Did No-one “see this coming” too?

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Today’s 4.78% fall on the S&P could eas­i­ly be reversed tomor­row if the BLS unem­ploy­ment num­ber is bet­ter than expect­ed; equal­ly today’s fall could turn out to be just the starters if it is worse. But beyond the volatil­i­ty of the stock mar­ket, it is becom­ing obvi­ous to every­one now that the cri­sis that began in 2007 is still with us.

When the cri­sis first hit, many of those whose behav­ior (or delu­sion­al eco­nom­ic mod­els) helped cause this cri­sis claimed when it hit that “No-one saw this coming”–that it was an unpre­dictable event. Dirk Beze­mer gave the lie to that with his paper of the same name, iden­ti­fy­ing the hand­ful of aca­d­e­m­ic econ­o­mists and mar­ket com­men­ta­tors who had antic­i­pat­ed this cri­sis because they focused on the explo­sion in pri­vate debt that had occurred since the 1987 stock mar­ket crash.

The same group–myself included–argued that this cri­sis would not end until that debt was sub­stan­tial­ly reduced, and that the process of debt reduc­tion would ush­er in a sec­ond Great Depres­sion.

I’ll write more on this process next week, but giv­en that the minds of mar­ket spec­u­la­tors and politi­cians are now refo­cused on yet anoth­er eco­nom­ic down­turn, I thought it pru­dent to note that this down­turn was also some­thing that was obvi­ous­ly going to hap­pen, giv­en the pri­vate sec­tor’s process of delever­ag­ing. Below are some rel­e­vant blog posts on this top­ic:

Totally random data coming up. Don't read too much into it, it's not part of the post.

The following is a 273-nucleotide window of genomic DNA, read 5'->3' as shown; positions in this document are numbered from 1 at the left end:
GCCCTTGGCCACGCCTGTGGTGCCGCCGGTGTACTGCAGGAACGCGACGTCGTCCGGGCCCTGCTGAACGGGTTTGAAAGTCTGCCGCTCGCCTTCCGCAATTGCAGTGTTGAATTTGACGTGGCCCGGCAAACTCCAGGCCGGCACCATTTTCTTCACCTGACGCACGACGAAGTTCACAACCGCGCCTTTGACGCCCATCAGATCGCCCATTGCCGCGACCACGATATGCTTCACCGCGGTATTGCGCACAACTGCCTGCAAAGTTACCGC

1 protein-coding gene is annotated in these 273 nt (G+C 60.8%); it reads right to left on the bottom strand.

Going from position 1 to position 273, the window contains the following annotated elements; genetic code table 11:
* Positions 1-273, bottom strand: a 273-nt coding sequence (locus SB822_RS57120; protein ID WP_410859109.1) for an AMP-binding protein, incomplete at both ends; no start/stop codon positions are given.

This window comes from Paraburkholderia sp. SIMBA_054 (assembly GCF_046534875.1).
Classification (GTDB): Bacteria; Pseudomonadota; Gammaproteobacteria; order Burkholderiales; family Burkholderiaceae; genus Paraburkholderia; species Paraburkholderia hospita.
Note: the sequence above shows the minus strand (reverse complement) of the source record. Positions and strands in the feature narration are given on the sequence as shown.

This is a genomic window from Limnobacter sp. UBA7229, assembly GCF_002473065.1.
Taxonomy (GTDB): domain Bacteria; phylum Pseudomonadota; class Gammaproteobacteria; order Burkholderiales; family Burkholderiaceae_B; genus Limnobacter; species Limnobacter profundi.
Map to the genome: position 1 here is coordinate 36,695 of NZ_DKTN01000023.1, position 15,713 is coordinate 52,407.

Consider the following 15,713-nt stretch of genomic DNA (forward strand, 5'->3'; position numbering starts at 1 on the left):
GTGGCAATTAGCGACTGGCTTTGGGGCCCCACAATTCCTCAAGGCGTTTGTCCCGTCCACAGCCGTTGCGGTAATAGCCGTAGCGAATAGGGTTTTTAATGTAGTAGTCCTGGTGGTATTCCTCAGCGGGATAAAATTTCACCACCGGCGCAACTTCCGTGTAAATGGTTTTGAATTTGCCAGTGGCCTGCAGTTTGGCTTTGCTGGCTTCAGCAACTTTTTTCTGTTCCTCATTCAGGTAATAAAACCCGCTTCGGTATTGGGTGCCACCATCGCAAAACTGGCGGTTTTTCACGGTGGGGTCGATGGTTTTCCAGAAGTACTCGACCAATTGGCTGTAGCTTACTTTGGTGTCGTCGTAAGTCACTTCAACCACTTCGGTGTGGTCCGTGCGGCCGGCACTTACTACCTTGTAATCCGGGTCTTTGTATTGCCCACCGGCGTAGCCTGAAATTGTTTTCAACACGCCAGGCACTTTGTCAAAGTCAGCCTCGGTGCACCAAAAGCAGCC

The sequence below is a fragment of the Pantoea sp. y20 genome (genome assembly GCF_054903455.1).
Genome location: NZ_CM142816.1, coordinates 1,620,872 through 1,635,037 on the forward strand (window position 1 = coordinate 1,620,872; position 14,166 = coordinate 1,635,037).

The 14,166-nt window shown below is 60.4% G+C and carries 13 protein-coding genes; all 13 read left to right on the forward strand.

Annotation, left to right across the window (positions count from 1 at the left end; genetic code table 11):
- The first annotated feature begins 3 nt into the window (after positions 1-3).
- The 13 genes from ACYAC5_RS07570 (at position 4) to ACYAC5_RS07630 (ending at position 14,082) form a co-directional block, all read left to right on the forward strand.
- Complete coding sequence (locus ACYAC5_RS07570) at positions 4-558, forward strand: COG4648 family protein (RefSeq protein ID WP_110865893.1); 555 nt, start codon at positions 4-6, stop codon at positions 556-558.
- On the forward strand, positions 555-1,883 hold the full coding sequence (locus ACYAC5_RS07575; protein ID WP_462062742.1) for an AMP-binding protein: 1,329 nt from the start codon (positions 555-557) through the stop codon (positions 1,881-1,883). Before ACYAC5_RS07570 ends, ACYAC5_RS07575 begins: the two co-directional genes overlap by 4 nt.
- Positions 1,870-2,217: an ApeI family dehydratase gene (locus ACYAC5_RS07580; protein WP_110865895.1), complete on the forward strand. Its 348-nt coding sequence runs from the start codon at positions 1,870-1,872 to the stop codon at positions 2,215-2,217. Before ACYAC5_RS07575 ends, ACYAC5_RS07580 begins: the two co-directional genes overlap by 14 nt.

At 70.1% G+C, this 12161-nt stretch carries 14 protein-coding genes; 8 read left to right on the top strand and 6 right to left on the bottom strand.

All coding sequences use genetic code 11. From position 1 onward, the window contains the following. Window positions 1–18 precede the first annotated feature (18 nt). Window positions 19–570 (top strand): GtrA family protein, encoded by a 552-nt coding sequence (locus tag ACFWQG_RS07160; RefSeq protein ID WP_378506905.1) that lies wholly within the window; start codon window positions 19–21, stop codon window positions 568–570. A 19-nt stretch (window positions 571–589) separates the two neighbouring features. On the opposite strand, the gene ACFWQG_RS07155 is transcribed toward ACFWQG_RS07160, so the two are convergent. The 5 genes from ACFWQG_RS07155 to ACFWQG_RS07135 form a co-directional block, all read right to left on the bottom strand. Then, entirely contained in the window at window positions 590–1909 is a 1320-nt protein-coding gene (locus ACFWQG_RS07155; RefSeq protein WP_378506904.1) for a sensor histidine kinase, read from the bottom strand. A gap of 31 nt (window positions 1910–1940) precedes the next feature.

June 13, 2010: Empir­i­cal and the­o­ret­i­cal rea­sons why the GFC is not behind us

Sep­tem­ber 20, 2010: Delever­ag­ing with a twist

Octo­ber 19, 2010: Delever­ag­ing, Decel­er­a­tion and the Dou­ble Dip

June 11, 2011: Dude! Where’s My Recov­ery?

Mish Shed­lock also has a very good piece today, chal­leng­ing the peo­ple who expect­ed hyper­in­fla­tion to occur because of the Fed’s mon­ey print­ing:

When was Hyper­in­fla­tion Sup­posed to Start?

As Mish notes there:

Hyper­in­fla­tion­ists sim­ply do not under­stand the role of cred­it in a glob­al econ­o­my. Chi­na has a huge infla­tion prob­lem and var­i­ous prop­er­ty bub­bles because cred­it growth is soar­ing 30% annu­al­ly.

In the US, banks want cred­it-wor­thy bor­row­ers. How­ev­er, cred­it-wor­thy bor­row­ers are park­ing cash, not ask­ing for more of it.

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About Steve Keen

I am Professor of Economics and Head of Economics, History and Politics at Kingston University London, and a long time critic of conventional economic thought. As well as attacking mainstream thought in Debunking Economics, I am also developing an alternative dynamic approach to economic modelling. The key issue I am tackling here is the prospect for a debt-deflation on the back of the enormous private debts accumulated globally, and our very low rate of inflation.